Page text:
Penn’s UFC future should be at welterweight

Few professional mixed martial artists, are considered unbeatable.

However, coming off his complete destruction of Diego Sanchez

at Saturday’s UFC 107, B.J. Penn has garnered the reputation of

unstoppable at 155 pounds.

The Hawaii native first won the UFC lightweight belt at UFC

80 after failing to do so twice earlier earlier by obliterating Joe

Stevenson. Then Penn destroyed Sean Sherk at UFC 84.

The dominant wins led to Penn deciding to venture back into

the UFC welterweight division, where he had once been champion.

Penn was looking to avenge his loss to Georges St-Pierre at UFC 58.

However, St-Pierre outclassed Penn, which led to the

challenger’s corner stopping the fight prior to the fifth and

final round.

Penn plunged back into the lightweight division, where top

contender Kenny Florian awaited his return for a championship bout

at UFC 101. Penn finished “Ken-Flo” with a rear naked

choke in the fourth round, and another contender was put down by

the champion.

Just over four months later, Penn met Diego Sanchez at UFC

107. Anybody who saw the fight knows exactly why Penn is now viewed

as an unstoppable force in the lightweight division. Penn

brutalized Sanchez for four and a half rounds before a technical

knockout was issued after a doctor saw Sanchez unfit to continue.

Penn has not lost a fight at lightweight since 2002, when he

lost to Jens Pulver at UFC 35. Since winning the belt in 2008,

“The Prodigy” has not looked back, pummeling challenger

after challenger, leaving UFC president Dana White and matchmaker

Joe Silva with a problem on their hands.

Who do they match up with Penn for his next title defense?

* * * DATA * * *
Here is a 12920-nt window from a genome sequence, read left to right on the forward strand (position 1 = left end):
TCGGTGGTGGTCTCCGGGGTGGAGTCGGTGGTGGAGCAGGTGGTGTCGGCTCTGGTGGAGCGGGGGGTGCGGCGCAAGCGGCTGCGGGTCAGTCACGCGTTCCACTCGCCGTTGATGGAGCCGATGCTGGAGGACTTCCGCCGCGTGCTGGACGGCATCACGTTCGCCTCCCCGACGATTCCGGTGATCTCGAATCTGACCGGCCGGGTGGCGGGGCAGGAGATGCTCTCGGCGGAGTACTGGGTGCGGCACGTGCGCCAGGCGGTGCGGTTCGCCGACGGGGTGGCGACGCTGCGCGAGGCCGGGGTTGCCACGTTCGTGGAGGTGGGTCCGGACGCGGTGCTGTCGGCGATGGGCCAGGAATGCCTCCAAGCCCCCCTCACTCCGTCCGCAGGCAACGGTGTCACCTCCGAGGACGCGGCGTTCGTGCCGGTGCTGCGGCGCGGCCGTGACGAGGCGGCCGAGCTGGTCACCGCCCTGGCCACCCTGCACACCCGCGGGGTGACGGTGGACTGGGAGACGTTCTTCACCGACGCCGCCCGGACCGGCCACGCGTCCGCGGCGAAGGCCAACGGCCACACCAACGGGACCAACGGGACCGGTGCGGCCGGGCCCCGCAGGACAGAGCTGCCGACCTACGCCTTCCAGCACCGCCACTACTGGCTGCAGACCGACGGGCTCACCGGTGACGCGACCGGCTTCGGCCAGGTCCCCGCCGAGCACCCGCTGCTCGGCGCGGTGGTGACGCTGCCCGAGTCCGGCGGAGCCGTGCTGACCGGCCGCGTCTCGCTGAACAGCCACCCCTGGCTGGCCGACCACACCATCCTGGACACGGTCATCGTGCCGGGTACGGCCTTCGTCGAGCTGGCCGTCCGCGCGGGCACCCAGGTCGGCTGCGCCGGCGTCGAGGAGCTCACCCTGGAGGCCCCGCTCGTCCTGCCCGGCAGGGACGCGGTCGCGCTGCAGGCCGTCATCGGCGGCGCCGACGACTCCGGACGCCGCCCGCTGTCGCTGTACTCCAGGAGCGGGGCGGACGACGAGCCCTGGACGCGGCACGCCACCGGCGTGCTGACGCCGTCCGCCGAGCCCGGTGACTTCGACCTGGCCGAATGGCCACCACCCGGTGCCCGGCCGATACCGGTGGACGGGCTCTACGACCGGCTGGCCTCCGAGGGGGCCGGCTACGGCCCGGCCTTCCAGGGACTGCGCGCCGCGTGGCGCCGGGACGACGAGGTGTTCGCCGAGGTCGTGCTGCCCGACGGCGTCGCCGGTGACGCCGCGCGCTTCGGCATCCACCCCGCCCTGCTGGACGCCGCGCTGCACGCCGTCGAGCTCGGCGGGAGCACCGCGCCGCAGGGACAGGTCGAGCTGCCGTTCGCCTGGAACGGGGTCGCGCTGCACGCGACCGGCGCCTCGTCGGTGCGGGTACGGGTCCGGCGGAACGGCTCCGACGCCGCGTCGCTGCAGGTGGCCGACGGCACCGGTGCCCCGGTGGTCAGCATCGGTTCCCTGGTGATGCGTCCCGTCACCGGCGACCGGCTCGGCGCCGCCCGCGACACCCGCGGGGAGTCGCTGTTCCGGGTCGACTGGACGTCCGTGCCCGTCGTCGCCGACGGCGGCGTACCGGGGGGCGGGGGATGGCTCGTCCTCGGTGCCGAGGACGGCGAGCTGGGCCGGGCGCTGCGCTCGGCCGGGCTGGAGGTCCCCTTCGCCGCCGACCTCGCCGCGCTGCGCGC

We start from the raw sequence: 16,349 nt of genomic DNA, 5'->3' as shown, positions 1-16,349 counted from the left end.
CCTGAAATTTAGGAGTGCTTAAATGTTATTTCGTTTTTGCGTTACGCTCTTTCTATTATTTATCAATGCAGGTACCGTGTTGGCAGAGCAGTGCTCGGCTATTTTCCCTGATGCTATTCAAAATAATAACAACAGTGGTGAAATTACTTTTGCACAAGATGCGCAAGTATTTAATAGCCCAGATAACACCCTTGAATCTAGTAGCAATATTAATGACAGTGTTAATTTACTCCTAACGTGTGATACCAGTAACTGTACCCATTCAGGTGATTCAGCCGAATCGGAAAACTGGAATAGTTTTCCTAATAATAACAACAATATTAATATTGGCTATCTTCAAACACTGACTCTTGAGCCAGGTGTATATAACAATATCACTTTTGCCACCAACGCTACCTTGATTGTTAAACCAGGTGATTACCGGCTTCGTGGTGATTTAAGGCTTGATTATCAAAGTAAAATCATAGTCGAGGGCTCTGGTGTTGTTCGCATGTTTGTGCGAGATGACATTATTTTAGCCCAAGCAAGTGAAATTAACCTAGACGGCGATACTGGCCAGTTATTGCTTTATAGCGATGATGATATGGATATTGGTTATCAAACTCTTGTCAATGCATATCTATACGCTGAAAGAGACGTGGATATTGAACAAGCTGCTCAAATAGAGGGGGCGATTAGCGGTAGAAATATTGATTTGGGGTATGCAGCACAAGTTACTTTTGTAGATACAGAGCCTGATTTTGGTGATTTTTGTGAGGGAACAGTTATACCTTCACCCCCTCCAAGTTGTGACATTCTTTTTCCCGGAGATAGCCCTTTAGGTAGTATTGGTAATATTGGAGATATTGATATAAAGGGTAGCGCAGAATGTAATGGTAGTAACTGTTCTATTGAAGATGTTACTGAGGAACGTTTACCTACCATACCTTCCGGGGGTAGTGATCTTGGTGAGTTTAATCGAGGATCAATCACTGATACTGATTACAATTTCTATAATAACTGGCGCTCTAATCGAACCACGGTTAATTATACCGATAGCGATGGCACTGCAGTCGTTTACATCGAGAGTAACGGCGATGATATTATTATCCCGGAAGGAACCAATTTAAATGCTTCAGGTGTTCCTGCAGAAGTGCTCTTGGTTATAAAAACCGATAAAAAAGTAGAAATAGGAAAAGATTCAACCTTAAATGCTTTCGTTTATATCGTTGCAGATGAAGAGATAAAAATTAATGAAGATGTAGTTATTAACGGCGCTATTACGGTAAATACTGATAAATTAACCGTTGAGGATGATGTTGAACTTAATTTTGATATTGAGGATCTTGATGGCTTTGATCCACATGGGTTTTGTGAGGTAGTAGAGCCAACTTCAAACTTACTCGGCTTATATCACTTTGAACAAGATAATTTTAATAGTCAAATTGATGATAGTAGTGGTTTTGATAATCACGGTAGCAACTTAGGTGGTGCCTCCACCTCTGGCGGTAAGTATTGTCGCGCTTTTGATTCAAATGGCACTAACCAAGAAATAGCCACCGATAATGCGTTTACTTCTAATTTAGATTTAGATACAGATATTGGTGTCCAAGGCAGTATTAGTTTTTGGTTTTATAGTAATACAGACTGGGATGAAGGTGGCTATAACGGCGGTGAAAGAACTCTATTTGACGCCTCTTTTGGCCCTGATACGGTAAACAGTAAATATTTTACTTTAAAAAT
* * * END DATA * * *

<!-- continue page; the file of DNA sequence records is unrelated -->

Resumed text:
At this point, the top of the lightweight division includes

the likes of Frank Edgar, Gray Maynard and Tyson Griffin.

However, none of the three finish fights consistently. In

fact, they rarely finish their opponents ever. If you can’t

finish your opponents while working your way up to a title shot,

how on earth do they plan on winning a five-round fight against

Penn.

It is hard to imagine that White and Silva are really sold on

putting any of the three up against Penn, considering their track

records for unexciting, wrestling-based fights.

However, White has been quoted saying that Penn is one

victory away from earning another shot at the welterweight

division, along with being one fight away from clearing out the

lightweight division.

With the recent and continued success of Penn, it seems to be

only a matter of time before he sees another run in the 170-pound

division as the challenge he needs because the lightweight division

is running out of ways to challenge, or attempt to challenge the

155-pound champion.

Another stint in the welterweight division would hold a much

greater opportunity for Penn than the lightweight division can

offer. With Anderson Silva and St-Pierre still ranked above him on

the pound-for-pound list, Penn needs to do something dynamic to

make all of that change.

While he is the only man out of the three to hold a title in

two divisions, Penn still falls behind St-Pierre and Silva. It

seems that his two losses to St-Pierre will forever doom him in the

pound-for pound-rankings, unless he can make another run at 170.

If Penn is willing to commit to a run at welterweight and put

on the weight necessary to go up against some of the monsters of

the division, he could finally make a jump past St-Pierre on the

pound-for-pound rankings. After all, St-Pierre hasn’t tested the

waters outside of the UFC welterweight division, while Penn fought

successfully at welterweight and even fought against Lyoto Machida

outside of the UFC, where he lost via decision.

However, the most beautiful part of a move back to

welterweight for Penn is the possible completion of a trilogy with

St-Pierre. Though many people say they would not really care for

the fight, St-Pierre — like Penn — is running out of

contenders in his division, and the pay-per-view would do enormous

numbers.

If Penn was somehow able to defeat St-Pierre, or even push

the champion to limits no one has been able to in recent years, the

UFC lightweight champion could make a push on the pound-for-pound

rankings and surpass the Canadian after years of falling just one

or two spots behind him.

While Penn could hang around the lightweight division and

continue to dominate opponent after opponent for many fights to

come, another run at the welterweight division holds many more

advantages than the 155-pound weight class can offer the champion.